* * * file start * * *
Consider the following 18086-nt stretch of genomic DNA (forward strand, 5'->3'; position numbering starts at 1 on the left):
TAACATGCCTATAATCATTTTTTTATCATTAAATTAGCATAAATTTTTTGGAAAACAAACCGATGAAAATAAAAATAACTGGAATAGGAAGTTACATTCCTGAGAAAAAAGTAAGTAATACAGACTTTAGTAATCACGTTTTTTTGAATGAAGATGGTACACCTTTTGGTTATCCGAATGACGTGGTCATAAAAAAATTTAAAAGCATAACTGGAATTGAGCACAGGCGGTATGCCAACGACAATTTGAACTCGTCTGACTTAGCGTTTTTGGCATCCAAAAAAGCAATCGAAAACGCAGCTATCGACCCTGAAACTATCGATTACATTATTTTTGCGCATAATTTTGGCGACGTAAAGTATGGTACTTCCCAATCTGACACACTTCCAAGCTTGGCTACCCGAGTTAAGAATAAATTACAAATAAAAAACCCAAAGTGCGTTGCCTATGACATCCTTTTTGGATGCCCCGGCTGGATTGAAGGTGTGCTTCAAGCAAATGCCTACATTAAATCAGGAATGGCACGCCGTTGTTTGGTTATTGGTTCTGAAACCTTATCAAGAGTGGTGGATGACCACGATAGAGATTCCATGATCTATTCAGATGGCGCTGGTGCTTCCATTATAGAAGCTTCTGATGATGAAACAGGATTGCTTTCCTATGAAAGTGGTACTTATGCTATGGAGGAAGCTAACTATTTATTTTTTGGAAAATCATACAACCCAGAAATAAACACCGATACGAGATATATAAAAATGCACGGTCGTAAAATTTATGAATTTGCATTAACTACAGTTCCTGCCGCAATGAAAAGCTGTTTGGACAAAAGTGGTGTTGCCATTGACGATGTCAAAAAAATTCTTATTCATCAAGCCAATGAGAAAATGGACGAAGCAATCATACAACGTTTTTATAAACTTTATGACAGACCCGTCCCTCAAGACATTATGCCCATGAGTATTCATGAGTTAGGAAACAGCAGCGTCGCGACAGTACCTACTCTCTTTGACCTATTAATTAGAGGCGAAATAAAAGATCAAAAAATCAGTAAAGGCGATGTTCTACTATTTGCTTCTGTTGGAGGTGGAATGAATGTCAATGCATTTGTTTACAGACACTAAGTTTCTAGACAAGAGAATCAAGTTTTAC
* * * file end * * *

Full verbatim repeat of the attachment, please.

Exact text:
Consider the following 18086-nt stretch of genomic DNA (forward strand, 5'->3'; position numbering starts at 1 on the left):
TAACATGCCTATAATCATTTTTTTATCATTAAATTAGCATAAATTTTTTGGAAAACAAACCGATGAAAATAAAAATAACTGGAATAGGAAGTTACATTCCTGAGAAAAAAGTAAGTAATACAGACTTTAGTAATCACGTTTTTTTGAATGAAGATGGTACACCTTTTGGTTATCCGAATGACGTGGTCATAAAAAAATTTAAAAGCATAACTGGAATTGAGCACAGGCGGTATGCCAACGACAATTTGAACTCGTCTGACTTAGCGTTTTTGGCATCCAAAAAAGCAATCGAAAACGCAGCTATCGACCCTGAAACTATCGATTACATTATTTTTGCGCATAATTTTGGCGACGTAAAGTATGGTACTTCCCAATCTGACACACTTCCAAGCTTGGCTACCCGAGTTAAGAATAAATTACAAATAAAAAACCCAAAGTGCGTTGCCTATGACATCCTTTTTGGATGCCCCGGCTGGATTGAAGGTGTGCTTCAAGCAAATGCCTACATTAAATCAGGAATGGCACGCCGTTGTTTGGTTATTGGTTCTGAAACCTTATCAAGAGTGGTGGATGACCACGATAGAGATTCCATGATCTATTCAGATGGCGCTGGTGCTTCCATTATAGAAGCTTCTGATGATGAAACAGGATTGCTTTCCTATGAAAGTGGTACTTATGCTATGGAGGAAGCTAACTATTTATTTTTTGGAAAATCATACAACCCAGAAATAAACACCGATACGAGATATATAAAAATGCACGGTCGTAAAATTTATGAATTTGCATTAACTACAGTTCCTGCCGCAATGAAAAGCTGTTTGGACAAAAGTGGTGTTGCCATTGACGATGTCAAAAAAATTCTTATTCATCAAGCCAATGAGAAAATGGACGAAGCAATCATACAACGTTTTTATAAACTTTATGACAGACCCGTCCCTCAAGACATTATGCCCATGAGTATTCATGAGTTAGGAAACAGCAGCGTCGCGACAGTACCTACTCTCTTTGACCTATTAATTAGAGGCGAAATAAAAGATCAAAAAATCAGTAAAGGCGATGTTCTACTATTTGCTTCTGTTGGAGGTGGAATGAATGTCAATGCATTTGTTTACAGACACTAAGTTTCTAGACAAGAGAATCAAGTTTTAC